Cancer as Evolution, part 2

When I posted part 1, I didn’t realize that Scientific American would be coming out with an entire special issue devoted to cancer in the same month, including an article by Carl Zimmer entitled “Evolved for Cancer?“.

I had hoped that the article would be about the somatic evolution of cancer, and while it touches on this aspect briefly and tangentially, it mostly talks about the evolution of defenses against cancer within the human population as a whole.  There is a critical distinction here: somatic evolution occurs on the cells within a single body in the course of a single human lifetime,* while human evolution happens in a population of many humans over millions of years.**

The reason it is important to clearly understand this distinction is that it has critical importance in understanding cancer as well as dire implications on how to prevent, detect and treat it.  For instance, those who understand the implications of somatic evolution are very skeptical of the ability of chemotherapy or radiation as reasonable approach.  Why?  Because just as virus populations evolve in response to selective pressures (i.e. things trying to kill them), so do cells in your body.  In the case of chemo, it’s called drug resistance.  The problem with non-targeted approaches like chemo and radiation is that the are also very toxic to normal, healthy cells and hence may kill you before eradicating the last cancer cell.  The question becomes, can we get beyond drug resistance and make the chemo approach work?  If you understand somatic evolution, the answer is probably not.***

The larger point is not to single out chemotherapy — though there certainly are some perverse incentives in the drug industry to push ineffective and harmful treatments — but rather that understanding somatic evolution, how it relates to human evolution, and the distinction thereof are all critical if we are going to lead longer, healthier lives that are not destroyed prematurely by cancer.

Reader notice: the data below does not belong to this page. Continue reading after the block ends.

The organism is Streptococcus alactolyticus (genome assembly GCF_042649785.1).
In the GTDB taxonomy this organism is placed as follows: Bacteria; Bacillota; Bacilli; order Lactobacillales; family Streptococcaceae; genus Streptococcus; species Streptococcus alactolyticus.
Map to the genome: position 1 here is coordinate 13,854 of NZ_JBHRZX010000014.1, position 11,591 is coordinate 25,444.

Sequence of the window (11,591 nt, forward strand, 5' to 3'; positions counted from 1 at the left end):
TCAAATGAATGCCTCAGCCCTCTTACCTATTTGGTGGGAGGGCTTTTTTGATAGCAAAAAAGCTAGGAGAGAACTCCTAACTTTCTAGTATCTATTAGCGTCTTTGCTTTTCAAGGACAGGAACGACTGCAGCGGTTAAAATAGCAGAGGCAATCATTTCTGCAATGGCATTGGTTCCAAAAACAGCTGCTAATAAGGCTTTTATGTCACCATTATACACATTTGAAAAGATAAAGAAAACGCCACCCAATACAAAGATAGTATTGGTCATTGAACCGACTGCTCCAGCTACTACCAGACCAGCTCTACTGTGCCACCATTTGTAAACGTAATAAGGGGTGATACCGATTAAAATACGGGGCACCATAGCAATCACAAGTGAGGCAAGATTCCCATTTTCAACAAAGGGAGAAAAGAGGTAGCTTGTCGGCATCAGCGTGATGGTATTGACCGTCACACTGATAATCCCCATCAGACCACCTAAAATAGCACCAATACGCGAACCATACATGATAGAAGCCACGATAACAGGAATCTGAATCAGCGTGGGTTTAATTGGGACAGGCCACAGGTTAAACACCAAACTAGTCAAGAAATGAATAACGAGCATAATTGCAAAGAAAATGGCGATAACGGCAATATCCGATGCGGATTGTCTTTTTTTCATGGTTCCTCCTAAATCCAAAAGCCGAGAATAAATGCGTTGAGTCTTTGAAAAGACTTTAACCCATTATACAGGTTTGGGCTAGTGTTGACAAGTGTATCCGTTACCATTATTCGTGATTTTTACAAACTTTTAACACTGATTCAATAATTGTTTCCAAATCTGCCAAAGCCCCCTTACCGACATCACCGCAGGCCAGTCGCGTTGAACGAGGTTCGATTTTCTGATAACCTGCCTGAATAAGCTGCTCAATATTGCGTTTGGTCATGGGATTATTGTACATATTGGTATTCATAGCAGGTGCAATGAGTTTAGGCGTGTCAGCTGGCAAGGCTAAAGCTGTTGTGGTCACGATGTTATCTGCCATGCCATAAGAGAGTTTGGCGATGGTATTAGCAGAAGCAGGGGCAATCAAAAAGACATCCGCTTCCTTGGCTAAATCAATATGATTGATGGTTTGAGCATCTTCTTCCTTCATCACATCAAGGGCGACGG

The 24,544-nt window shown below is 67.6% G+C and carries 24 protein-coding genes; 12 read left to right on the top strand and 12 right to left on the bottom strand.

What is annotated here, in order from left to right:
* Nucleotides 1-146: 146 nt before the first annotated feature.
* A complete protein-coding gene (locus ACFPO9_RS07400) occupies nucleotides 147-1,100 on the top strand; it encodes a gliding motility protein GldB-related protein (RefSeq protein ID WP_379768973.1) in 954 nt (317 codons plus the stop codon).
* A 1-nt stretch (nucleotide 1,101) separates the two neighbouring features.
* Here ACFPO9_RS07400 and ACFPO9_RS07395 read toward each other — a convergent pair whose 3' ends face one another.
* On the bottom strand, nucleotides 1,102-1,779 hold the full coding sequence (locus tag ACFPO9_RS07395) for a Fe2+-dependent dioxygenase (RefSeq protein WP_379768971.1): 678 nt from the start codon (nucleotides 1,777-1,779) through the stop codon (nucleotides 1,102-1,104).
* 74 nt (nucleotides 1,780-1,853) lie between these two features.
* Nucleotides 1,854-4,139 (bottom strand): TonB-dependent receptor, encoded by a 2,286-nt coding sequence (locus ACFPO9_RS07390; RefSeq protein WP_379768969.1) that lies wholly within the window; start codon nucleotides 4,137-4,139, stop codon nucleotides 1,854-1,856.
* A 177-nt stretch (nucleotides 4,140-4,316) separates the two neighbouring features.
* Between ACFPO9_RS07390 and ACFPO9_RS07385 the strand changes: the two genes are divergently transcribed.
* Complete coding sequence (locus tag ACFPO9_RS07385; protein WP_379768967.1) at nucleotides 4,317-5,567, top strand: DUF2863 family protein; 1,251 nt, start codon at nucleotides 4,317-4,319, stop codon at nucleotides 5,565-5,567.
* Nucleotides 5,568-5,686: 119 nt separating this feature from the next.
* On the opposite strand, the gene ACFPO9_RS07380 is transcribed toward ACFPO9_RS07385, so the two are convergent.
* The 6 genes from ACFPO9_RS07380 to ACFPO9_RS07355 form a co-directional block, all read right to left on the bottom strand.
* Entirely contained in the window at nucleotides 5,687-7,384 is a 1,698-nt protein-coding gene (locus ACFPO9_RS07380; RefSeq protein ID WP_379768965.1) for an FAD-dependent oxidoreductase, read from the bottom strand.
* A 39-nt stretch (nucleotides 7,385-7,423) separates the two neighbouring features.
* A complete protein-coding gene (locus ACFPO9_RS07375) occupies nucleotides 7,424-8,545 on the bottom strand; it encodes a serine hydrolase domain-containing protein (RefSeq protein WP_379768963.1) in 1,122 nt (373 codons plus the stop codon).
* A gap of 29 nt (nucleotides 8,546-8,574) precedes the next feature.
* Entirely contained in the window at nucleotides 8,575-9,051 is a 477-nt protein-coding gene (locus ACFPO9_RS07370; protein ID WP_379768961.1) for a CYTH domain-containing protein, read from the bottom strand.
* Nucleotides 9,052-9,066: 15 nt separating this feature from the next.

hat tip: Ali Tabibian for sending me the SciAm issue.

* With the caveat that in some cases (Tasmanian devils, dogs, human transplant patients), somatic evolution can span generations — in theory indefinitely — as the cancerous cells are transmitted from organism to organism.

** Kirschener and Gerhart in The Plausibility of Life shed some fascinating light on the intimate and complex relationship between somatic and organismic evolution, however they use terms like adaptation instead of somatic evolution, presumably to avoid this very confusion

*** Ironically, SciAm published an article in 1985 by John Cairns, professor of microbiology at Harvard University which stated, “Aside from certain rare cancers, it is not possible to detect any sudden changes in the death rates for any of the major cancers that could be credited to chemotherapy. Whether any of the common cancers can be cured by chemotherapy has yet to be established.”  Note that according to the National Cancer Institute itself, the percentage of Americans dying from cancer is the same now as it was in 1950 (and has remained flat the entire time).  Thus it is not reasonable to dismiss Cairns’ proclamation as a single or outdated voice.

  • kevindick

    I think your analysis of chemotherapy and radiation suffers from applying a single figure of merit. In networks, we distinguish between two quality of service measures: throughput and latency. It seems like we can make an analogous distinction for cancer treatment effectiveness.

    It seems to me like the cancer death rate is equivalent to throughput. We may very well not be able to affect that much with chemotherapy and radiation. However, they may improve (in this case, increase) the latency. What’s the evidence say about mean survival times for cancer at various stages?

    Note that (as you well know) it’s important to have a common longitudinal baseline for the cancer stage because detection technology advancements make cancers detectable earlier.

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